Deepavali is the most festive holiday of the year for the world’s Hindus, and it is an official public holiday in many countries with Hindu populations, including Kenya.
|2020||14 Nov||Sat||Diwali *|
|2021||4 Nov||Thu||Diwali *|
|2022||24 Oct||Mon||Diwali *|
|2023||12 Nov||Sun||Diwali *|
|2024||31 Oct||Thu||Diwali *|
Note: Diwali is a public holiday observed by Hindus only.
Kenya’s population of Indian descent is only around one percent, but nonetheless, the Hindu festival of Diwali is a public holiday here. The same traditions adhered to in India are practiced by Kenyan Hindus as well, though the size of the celebrations is obviously quite a bit smaller.
The basis of Diwali, The Festival of Lights, lies in Hindu mythology. It is meant to be a celebration of “good triumphing over evil“ and a day to worship the gods and goddesses of prosperity. The main action taken to celebrate Diwali at home is lighting diya lanterns in one’s window or other parts of one’s home.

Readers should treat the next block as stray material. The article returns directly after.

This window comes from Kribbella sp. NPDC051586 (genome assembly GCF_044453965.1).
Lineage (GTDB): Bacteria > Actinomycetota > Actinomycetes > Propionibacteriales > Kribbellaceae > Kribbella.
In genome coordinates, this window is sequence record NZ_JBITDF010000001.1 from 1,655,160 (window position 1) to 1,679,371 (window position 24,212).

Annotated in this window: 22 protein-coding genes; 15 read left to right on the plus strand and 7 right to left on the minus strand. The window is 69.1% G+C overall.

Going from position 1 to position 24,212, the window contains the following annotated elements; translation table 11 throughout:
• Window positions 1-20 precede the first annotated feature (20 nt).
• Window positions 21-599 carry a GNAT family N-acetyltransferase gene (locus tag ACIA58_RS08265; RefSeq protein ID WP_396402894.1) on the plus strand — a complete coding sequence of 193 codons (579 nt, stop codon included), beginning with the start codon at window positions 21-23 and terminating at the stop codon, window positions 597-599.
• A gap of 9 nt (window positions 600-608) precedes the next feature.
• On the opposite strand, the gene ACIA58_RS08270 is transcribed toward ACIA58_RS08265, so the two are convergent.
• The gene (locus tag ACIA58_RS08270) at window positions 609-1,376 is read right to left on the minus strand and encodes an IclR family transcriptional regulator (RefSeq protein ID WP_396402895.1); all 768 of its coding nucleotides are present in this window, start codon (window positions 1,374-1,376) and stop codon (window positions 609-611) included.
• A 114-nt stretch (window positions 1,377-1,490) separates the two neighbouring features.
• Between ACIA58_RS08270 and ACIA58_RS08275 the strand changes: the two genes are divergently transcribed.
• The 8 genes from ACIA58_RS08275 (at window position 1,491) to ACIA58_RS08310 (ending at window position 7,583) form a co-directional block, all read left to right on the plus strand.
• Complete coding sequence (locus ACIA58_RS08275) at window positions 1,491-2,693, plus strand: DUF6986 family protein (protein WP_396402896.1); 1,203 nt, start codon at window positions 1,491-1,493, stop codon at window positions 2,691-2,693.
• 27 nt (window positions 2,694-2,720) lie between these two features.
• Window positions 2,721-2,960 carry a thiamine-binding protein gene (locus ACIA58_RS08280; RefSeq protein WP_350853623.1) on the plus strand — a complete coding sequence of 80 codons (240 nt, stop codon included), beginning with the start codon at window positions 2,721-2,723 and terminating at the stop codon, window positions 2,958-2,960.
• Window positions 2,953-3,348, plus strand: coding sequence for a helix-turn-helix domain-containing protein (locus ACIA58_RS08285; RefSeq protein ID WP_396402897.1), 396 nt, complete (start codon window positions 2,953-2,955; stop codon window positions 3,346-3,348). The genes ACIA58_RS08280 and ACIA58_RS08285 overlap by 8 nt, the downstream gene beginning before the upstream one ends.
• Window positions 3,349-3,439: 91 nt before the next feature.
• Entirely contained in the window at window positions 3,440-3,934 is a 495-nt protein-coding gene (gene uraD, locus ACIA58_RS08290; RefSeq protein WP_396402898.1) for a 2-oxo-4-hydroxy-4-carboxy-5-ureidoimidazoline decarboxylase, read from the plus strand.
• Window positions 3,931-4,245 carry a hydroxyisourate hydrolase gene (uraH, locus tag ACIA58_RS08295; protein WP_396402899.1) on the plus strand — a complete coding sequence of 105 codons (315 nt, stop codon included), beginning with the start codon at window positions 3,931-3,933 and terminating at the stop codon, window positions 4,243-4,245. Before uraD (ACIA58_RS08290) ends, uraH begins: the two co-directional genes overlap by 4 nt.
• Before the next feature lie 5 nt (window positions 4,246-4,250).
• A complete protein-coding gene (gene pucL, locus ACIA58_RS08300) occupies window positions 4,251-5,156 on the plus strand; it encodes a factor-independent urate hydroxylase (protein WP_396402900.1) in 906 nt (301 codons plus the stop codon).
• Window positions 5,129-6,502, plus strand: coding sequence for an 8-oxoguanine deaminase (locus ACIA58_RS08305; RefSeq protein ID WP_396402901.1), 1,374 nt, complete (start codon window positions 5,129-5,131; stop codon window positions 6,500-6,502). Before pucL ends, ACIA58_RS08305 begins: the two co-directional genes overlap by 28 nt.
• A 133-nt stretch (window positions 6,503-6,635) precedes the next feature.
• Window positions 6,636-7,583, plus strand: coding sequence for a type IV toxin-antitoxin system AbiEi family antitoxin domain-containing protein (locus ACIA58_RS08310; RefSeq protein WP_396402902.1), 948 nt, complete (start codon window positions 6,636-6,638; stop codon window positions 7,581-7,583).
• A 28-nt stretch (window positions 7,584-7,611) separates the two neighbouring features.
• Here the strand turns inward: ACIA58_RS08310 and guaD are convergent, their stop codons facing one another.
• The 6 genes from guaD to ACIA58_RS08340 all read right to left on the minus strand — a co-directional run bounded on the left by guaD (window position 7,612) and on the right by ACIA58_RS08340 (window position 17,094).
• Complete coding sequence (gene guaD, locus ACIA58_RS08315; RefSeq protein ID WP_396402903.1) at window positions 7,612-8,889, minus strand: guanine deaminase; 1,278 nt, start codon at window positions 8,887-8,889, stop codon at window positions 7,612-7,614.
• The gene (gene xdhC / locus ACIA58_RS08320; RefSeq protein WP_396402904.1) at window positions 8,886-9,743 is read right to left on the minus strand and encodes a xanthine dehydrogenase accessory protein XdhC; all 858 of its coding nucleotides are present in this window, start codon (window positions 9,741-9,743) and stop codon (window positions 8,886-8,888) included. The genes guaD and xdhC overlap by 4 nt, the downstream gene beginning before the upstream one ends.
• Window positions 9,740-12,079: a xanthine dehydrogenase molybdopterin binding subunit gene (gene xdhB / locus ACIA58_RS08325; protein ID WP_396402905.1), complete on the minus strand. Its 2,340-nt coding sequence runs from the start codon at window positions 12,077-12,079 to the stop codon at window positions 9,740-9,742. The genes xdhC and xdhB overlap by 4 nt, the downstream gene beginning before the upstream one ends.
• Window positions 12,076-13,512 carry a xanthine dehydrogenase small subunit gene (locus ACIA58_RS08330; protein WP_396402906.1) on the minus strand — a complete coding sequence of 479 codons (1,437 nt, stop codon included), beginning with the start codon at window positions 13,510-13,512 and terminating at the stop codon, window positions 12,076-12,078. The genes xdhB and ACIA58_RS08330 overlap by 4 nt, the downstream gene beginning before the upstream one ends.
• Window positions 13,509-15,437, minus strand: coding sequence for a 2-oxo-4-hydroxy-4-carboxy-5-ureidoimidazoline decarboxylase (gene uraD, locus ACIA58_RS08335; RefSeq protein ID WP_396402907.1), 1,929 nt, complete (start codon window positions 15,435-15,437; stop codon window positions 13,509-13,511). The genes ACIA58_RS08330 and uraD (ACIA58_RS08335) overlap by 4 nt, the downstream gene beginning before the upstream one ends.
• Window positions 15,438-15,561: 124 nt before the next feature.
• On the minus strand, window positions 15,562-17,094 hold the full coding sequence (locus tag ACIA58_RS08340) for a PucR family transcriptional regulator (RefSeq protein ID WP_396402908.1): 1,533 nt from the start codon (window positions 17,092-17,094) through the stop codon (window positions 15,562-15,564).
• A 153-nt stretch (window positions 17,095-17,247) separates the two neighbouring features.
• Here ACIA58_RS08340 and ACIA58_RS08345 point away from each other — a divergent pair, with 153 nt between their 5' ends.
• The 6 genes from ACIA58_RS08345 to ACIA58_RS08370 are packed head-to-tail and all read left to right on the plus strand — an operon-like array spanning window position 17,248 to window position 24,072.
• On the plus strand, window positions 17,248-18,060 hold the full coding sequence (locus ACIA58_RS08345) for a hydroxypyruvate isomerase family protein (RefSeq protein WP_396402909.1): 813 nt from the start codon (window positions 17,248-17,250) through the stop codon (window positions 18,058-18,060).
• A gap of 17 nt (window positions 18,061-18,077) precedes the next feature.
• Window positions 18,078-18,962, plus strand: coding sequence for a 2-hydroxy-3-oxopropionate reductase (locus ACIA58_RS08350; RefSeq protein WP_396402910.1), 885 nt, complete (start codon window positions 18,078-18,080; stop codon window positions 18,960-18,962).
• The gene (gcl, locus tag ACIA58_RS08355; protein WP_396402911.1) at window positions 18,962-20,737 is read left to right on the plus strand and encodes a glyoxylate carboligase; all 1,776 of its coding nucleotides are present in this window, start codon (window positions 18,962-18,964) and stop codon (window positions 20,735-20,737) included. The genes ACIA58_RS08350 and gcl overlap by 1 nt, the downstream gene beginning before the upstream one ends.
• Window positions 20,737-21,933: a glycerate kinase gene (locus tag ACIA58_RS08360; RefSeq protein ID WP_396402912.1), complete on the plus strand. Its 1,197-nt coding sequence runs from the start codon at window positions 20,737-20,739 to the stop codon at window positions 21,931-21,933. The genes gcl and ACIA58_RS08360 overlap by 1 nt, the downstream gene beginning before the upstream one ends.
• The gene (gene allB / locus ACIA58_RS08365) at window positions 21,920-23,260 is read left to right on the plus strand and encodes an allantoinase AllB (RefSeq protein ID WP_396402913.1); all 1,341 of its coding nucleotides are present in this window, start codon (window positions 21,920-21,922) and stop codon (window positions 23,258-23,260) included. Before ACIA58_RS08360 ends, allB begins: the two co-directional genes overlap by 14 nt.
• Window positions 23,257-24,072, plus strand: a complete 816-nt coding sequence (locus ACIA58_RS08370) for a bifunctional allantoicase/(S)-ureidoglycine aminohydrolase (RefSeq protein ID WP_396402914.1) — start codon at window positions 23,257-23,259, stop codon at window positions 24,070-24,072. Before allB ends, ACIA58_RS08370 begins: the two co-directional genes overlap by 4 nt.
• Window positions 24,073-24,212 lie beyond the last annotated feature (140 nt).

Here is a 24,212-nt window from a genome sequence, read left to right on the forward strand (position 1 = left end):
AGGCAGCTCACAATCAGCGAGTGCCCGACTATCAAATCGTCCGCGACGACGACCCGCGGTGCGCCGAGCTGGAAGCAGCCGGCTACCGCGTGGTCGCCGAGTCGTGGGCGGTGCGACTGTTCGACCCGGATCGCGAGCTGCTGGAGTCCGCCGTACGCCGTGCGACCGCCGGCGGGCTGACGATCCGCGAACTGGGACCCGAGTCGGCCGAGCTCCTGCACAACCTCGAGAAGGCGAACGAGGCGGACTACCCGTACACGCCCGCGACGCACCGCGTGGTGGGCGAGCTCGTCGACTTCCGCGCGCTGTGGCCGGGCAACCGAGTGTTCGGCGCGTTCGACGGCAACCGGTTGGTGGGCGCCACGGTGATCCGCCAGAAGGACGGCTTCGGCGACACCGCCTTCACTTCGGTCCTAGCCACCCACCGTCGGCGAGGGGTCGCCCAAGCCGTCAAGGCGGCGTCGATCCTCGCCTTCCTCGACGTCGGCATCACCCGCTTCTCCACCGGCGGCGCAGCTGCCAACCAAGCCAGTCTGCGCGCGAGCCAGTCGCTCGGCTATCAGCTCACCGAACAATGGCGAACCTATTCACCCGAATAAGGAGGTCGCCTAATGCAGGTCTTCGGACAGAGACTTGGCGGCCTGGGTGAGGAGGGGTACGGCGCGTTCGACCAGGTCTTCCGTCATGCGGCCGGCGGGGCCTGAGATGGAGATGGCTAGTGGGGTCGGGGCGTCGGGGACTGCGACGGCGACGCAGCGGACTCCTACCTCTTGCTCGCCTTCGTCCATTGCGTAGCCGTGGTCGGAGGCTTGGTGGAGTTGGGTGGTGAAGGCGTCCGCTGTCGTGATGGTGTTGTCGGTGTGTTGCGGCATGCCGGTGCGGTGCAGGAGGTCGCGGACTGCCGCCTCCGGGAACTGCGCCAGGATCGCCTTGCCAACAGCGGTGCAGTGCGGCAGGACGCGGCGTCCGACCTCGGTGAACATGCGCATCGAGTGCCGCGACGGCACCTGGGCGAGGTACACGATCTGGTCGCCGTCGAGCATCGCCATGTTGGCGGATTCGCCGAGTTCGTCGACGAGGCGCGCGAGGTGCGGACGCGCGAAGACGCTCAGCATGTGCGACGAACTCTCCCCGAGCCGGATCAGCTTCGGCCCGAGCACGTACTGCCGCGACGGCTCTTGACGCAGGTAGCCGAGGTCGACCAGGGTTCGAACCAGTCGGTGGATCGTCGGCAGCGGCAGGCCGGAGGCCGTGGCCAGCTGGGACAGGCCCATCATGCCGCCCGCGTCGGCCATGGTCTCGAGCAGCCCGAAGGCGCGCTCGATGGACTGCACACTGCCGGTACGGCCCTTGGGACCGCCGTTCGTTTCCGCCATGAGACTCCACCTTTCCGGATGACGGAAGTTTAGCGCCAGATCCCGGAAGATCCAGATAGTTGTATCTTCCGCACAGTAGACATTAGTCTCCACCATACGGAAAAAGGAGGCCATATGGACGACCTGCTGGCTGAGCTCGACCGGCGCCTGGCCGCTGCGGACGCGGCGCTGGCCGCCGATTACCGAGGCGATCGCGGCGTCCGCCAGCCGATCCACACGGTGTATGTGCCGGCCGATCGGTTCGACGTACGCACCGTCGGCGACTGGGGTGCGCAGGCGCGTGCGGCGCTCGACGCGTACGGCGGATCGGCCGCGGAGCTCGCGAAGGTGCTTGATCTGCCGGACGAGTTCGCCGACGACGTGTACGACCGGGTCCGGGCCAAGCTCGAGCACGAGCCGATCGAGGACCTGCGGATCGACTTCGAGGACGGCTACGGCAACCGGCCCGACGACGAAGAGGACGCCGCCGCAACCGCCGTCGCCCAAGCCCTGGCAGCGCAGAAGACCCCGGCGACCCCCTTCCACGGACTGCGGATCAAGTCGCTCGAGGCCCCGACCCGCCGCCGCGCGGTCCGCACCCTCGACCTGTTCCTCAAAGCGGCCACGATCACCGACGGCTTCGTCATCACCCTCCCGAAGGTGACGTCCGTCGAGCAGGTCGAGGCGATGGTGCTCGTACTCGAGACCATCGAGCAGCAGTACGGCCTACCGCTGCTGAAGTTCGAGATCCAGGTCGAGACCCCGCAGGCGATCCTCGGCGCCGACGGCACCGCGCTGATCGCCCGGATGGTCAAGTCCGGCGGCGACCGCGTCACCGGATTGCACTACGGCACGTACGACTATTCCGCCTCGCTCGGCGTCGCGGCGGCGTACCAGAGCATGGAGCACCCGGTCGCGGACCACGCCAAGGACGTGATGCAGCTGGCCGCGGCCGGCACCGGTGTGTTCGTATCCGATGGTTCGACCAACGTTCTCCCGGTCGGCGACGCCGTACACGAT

Also adding to the lights are fireworks that light up the sky. However, the government only allows fireworks and firecrackers at set hours of the day, and they are not to be set off in residential zones.
Most who celebrate will visit friends and relatives on this day and may visit a local Hindu temple. Gambling late into the night on Diwali has also become a tradition for many in Kenya.